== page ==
We write in strong opposition to legislation (H.R. 6787/S. 3609) introduced in Congress to suspend the federal gasoline tax. Suspending the federal gas tax in the name of “economic relief” is misguided, does not promise a reduction in cost at the pump, and could undermine the infrastructure improvements our state is poised to realize under the recently enacted, bipartisan Infrastructure Investment and Jobs Act (IIJA).
Critical federal investment in our nation’s transportation infrastructure is funded primarily through a “user pays” system via excise taxes on gasoline and diesel fuel deposited into the Highway Trust Fund (HTF). These taxes have not increased since 1993, and the purchasing power of the gas tax has declined by over 60 percent since that time. Additionally, since 2008, the HTF has faced a chronic funding deficit, which Congress has struggled to fill with multiple transfers from the federal government’s general revenue account.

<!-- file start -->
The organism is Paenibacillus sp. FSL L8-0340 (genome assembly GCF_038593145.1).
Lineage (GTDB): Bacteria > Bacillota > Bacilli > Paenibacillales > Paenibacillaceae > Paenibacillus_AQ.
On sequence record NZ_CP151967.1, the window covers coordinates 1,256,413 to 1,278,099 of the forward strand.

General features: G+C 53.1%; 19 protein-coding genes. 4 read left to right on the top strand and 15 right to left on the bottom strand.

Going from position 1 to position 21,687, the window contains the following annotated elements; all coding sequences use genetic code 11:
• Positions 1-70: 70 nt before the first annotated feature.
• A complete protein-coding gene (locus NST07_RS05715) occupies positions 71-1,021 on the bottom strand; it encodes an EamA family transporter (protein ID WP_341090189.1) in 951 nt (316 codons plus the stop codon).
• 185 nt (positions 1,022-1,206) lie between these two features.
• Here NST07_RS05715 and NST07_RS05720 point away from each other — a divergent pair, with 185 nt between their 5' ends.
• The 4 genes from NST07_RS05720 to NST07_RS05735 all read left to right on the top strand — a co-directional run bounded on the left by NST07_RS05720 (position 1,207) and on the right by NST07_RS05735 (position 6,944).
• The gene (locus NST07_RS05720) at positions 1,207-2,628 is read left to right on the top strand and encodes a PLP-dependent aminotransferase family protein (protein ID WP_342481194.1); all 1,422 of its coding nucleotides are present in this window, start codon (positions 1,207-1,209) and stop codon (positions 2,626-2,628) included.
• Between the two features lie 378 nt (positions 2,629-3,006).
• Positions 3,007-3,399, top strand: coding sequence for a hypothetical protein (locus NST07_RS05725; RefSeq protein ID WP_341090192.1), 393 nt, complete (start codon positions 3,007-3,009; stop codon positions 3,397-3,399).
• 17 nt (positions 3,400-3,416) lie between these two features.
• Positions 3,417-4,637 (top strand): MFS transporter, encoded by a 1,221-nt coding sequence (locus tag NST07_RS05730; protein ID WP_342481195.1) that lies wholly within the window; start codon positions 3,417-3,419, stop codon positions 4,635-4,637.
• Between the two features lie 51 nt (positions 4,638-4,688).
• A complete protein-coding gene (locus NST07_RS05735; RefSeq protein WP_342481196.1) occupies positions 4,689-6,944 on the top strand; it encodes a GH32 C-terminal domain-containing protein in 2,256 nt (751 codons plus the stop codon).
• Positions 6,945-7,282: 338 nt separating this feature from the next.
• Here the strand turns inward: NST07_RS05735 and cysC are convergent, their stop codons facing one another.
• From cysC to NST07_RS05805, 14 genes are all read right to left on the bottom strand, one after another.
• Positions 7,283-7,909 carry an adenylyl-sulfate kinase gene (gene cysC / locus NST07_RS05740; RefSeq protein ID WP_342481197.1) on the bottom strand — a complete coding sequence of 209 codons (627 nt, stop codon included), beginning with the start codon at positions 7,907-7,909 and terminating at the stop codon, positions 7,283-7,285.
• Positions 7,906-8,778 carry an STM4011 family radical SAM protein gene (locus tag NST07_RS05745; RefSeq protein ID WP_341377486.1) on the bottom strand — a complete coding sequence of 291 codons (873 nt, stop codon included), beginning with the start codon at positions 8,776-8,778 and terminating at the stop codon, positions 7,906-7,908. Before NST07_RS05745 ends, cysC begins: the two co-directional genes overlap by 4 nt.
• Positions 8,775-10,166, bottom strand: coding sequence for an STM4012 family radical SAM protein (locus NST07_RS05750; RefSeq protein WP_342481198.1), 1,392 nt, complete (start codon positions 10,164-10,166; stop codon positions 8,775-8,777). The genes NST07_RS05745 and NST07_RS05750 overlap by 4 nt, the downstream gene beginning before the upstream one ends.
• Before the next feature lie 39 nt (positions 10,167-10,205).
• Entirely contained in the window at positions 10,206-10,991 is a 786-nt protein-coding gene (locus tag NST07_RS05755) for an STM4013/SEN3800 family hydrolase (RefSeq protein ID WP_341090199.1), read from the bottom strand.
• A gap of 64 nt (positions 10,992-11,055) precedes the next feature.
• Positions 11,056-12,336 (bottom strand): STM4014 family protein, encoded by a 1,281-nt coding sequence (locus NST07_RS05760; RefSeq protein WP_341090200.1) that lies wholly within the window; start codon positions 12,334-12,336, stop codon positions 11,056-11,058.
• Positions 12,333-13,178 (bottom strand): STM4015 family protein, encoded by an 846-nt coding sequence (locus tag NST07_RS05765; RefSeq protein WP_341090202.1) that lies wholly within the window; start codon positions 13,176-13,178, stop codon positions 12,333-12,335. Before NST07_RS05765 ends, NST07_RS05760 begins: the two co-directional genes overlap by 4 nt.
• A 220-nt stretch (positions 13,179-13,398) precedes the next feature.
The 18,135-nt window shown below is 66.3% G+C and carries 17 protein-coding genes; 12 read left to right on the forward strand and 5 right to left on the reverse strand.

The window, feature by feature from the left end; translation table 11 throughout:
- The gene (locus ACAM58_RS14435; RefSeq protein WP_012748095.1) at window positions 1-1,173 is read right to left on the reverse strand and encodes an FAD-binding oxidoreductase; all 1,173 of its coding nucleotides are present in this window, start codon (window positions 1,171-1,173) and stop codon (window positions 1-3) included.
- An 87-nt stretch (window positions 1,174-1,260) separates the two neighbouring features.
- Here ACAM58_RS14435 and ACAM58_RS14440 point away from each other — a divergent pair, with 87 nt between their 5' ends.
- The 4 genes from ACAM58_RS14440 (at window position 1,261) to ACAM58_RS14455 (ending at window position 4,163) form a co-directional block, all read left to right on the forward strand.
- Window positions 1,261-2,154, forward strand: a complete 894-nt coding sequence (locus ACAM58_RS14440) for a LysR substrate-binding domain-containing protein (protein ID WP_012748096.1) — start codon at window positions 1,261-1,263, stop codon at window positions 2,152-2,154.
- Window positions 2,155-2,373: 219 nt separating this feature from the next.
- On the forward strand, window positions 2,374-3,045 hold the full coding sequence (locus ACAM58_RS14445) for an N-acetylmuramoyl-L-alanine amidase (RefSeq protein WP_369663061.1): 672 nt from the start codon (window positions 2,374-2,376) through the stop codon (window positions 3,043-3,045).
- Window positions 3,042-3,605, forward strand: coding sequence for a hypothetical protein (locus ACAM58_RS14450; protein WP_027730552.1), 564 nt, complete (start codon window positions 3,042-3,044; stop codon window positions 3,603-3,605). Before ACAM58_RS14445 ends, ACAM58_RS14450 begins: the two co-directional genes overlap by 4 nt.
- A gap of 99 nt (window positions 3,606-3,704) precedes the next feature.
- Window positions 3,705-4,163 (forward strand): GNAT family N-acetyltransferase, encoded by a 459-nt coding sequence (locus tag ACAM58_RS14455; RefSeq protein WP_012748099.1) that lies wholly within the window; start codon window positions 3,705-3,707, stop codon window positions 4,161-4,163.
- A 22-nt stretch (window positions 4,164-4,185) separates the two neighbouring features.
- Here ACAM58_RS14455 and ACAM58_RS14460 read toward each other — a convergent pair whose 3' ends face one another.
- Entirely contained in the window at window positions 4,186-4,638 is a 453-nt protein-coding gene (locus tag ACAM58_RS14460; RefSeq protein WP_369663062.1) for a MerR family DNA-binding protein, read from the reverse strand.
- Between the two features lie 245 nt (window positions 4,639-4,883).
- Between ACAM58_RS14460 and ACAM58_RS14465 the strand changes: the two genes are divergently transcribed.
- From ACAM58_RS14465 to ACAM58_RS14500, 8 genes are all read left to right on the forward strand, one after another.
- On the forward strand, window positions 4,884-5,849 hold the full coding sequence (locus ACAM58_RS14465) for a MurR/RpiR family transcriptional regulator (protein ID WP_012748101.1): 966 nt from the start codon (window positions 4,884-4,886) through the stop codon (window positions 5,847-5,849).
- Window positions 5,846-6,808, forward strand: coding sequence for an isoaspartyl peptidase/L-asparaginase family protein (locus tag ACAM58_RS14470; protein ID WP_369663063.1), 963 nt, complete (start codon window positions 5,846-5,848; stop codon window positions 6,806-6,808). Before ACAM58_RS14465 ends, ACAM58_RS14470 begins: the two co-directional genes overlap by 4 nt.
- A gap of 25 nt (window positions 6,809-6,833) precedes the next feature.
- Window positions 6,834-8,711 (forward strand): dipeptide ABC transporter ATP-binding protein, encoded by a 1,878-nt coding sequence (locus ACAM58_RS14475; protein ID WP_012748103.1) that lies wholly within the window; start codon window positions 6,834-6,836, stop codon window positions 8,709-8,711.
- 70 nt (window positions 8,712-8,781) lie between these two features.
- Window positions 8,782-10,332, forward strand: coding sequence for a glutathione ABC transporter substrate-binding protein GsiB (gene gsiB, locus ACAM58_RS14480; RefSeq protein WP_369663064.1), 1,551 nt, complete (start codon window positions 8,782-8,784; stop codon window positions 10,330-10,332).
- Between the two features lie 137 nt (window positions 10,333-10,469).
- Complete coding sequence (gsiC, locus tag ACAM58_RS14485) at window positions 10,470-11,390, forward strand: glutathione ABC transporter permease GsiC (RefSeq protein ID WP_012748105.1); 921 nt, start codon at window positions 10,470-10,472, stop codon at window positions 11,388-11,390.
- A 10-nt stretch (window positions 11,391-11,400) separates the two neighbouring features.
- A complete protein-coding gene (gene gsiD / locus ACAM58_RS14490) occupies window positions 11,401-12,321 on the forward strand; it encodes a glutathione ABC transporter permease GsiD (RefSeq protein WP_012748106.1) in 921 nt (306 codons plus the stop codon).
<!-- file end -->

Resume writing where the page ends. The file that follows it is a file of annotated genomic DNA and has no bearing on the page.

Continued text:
Unfortunately, the recently introduced legislation to temporarily suspend the 18.4 cents per gallon federal gasoline user fee would further detract from that funding method. Such a move, which offers no promise of tax savings being passed on to the consumer, is ill-conceived, as Congress carefully negotiated a revenue structure that will pay for the IIJA just three months ago.
This bipartisan infrastructure bill, which represents the largest investment in our nation’s infrastructure since the creation of the Interstate Highway System, is set to provide important resources for our state to build and upgrade all facets of our infrastructure, better connect our communities and provide long-term, sustainable jobs. There has never been a more important time to ensure the funding methods for federal infrastructure investment are not weakened or jeopardized.
A suspension of the gas tax, no matter how brief or even if Congress moves to replace the lost revenue through a transfer of funds, undermines the already depleted user-pay system the Highway Trust Fund is built upon, and will make it harder to fund improvements of our nation’s roads, bridges, and transit systems in the future.
As such, we oppose these efforts to suspend the federal gasoline tax. We believe Congressional efforts would be better spent by completing the fiscal year 2022 appropriations process to fully deliver the first year of investment provided for by the IIJA to our state.